The nomination-by-tweet of Republican Rep. John Ratcliffe of Texas as director of national intelligence (DNI) to replace outgoing DNI Dan Coats has drawn rapid and harsh condemnation from many political observers and even former intelligence officers for his apparent partisanship and lack of experience.
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Can the president appoint whomever he wishes to serve as acting director of national intelligence (DNI) during the period between the resignation of Dan Coats (effective Aug. 15) and Senate confirmation of a successor? The president seems to think so, indicating in a tweet yesterday that “the Acting Director will be named shortly.”
....be leaving office on August 15th. I would like to thank Dan for his great service to our Country. The Acting Director will be named shortly.
Attorney General Jeff Sessions and Director of National Intelligence Dan Coats sent a letter to the congressional leadership on Monday calling for a reauthorization of FISA Title VII, including Section 702 of the FISA Amendments Act. Among their comments, they request reauthorization "without amendment beyond removing the sunset provision, to avoid any interruption in our use of these authorities to protect the American people." The full letter is included below.
We made a little video.
No commentary. No opinions. No nothing—except recent senior intelligence and administration officials answering questions about what they believe about the Russian election interference.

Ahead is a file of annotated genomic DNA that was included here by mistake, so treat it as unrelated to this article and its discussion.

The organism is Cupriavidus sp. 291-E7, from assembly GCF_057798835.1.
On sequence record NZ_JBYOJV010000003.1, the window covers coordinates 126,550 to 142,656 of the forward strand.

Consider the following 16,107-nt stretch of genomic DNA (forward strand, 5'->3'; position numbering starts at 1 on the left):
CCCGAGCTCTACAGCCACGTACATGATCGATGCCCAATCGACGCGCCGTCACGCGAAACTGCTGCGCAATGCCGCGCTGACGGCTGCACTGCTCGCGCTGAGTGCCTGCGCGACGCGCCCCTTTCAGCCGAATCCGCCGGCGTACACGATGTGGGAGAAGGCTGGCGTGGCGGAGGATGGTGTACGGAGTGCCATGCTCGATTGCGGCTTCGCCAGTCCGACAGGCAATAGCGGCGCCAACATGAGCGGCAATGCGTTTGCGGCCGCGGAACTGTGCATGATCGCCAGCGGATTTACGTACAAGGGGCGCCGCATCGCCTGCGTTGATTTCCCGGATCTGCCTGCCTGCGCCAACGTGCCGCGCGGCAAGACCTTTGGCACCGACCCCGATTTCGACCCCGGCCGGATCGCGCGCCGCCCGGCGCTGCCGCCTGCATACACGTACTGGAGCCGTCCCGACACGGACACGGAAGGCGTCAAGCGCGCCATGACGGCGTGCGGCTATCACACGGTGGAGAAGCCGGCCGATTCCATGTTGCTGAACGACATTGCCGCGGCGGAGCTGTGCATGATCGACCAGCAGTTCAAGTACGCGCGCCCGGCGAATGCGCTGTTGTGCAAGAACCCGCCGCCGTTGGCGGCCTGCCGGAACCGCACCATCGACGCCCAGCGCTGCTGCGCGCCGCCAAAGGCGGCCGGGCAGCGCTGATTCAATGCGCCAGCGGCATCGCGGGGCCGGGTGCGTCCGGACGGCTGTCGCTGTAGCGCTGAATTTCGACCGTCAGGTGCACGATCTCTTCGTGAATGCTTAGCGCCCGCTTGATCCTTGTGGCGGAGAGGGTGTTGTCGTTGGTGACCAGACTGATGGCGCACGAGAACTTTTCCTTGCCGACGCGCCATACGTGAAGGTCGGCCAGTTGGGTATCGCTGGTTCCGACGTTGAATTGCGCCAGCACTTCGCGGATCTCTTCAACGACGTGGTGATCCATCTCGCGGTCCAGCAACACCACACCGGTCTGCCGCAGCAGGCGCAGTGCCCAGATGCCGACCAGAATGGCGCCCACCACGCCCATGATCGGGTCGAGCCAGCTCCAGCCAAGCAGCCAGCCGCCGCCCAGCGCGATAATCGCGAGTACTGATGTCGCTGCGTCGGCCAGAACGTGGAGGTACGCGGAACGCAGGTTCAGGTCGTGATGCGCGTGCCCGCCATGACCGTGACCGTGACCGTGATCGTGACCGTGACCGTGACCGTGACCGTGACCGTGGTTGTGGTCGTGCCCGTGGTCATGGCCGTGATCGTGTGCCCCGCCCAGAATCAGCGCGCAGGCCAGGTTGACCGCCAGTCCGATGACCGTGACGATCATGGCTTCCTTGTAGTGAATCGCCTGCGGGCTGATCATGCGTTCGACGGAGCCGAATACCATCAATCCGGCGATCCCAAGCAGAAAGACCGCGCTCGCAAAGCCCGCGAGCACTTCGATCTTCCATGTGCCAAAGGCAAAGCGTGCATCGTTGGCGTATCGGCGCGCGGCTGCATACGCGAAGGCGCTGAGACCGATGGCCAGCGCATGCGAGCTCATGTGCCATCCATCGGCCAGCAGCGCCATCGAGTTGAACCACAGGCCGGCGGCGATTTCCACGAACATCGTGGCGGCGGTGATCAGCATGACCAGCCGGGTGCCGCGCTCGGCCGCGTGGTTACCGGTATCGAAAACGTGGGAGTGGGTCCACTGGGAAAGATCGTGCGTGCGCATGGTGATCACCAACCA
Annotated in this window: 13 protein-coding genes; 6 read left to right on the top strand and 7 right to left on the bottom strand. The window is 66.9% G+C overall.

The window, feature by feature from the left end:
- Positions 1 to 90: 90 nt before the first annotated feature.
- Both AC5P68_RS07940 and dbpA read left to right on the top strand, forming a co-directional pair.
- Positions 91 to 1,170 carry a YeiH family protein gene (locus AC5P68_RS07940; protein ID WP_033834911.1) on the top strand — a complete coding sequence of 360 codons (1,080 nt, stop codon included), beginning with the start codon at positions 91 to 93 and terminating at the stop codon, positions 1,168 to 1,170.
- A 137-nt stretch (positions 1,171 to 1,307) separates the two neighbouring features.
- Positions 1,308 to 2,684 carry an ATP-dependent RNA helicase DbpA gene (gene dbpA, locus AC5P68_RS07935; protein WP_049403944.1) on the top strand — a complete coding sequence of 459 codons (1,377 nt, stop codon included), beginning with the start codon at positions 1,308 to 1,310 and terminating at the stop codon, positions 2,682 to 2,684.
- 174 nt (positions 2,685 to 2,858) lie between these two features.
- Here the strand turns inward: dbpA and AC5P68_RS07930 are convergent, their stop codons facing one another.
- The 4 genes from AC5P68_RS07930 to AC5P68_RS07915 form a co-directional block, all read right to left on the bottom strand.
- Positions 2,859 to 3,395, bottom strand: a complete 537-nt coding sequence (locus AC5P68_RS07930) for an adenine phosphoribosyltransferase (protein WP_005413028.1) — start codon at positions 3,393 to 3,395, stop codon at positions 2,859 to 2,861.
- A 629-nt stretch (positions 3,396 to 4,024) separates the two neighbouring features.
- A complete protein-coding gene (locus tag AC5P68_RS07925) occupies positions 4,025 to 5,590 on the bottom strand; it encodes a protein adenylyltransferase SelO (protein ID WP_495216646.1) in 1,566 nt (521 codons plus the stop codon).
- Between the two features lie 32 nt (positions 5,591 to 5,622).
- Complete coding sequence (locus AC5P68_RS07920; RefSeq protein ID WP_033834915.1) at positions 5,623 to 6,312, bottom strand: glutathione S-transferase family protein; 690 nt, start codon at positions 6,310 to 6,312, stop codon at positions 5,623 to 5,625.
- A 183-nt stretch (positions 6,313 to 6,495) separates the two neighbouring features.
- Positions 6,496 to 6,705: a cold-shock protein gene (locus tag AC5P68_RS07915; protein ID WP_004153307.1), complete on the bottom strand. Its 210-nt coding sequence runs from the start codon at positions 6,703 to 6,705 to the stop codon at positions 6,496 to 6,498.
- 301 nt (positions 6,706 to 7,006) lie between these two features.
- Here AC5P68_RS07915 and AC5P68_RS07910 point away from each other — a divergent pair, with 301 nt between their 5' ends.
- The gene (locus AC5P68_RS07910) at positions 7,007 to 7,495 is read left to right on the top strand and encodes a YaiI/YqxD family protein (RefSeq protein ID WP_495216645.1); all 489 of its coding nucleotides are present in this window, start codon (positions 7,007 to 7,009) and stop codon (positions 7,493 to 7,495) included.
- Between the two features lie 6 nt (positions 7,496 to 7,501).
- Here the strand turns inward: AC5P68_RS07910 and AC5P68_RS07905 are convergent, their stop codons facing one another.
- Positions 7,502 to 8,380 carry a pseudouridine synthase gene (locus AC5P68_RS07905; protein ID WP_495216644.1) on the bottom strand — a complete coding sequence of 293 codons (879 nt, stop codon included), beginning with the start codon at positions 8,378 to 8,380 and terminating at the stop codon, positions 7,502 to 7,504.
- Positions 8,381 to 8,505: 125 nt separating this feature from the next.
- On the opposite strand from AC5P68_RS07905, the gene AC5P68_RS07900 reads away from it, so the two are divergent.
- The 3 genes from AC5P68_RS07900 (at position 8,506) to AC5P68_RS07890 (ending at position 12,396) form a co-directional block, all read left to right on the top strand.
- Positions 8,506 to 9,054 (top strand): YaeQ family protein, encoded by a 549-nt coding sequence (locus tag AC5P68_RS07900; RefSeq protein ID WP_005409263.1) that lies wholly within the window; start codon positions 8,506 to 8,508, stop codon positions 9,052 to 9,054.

The senior intelligence all spoke at last week's Aspen Security Forum. The full videos of their remarks are available here. The other snippets are taken from, well, elsewhere.
As the Romans might say, res ipsa loquitur.
Director of National Intelligence Dan Coats testified last week that he would be unable to provide an estimate of the number of U.S. persons whose information has been incidentally collected under Section 702, despite promising during his confirmation hearing to make every effort to obtain this information.
Over the past two weeks, the nation has been absorbed by congressional testimony that has brought the issue of executive privilege into the spotlight. Former Director of the Federal Bureau of Investigation, James Comey, answered questions regarding his private conversations with President Donald Trump, while Attorney General Jeff Sessions, Director of National Intelligence Dan Coats, and Admiral Michael Rogers each have declined to do so.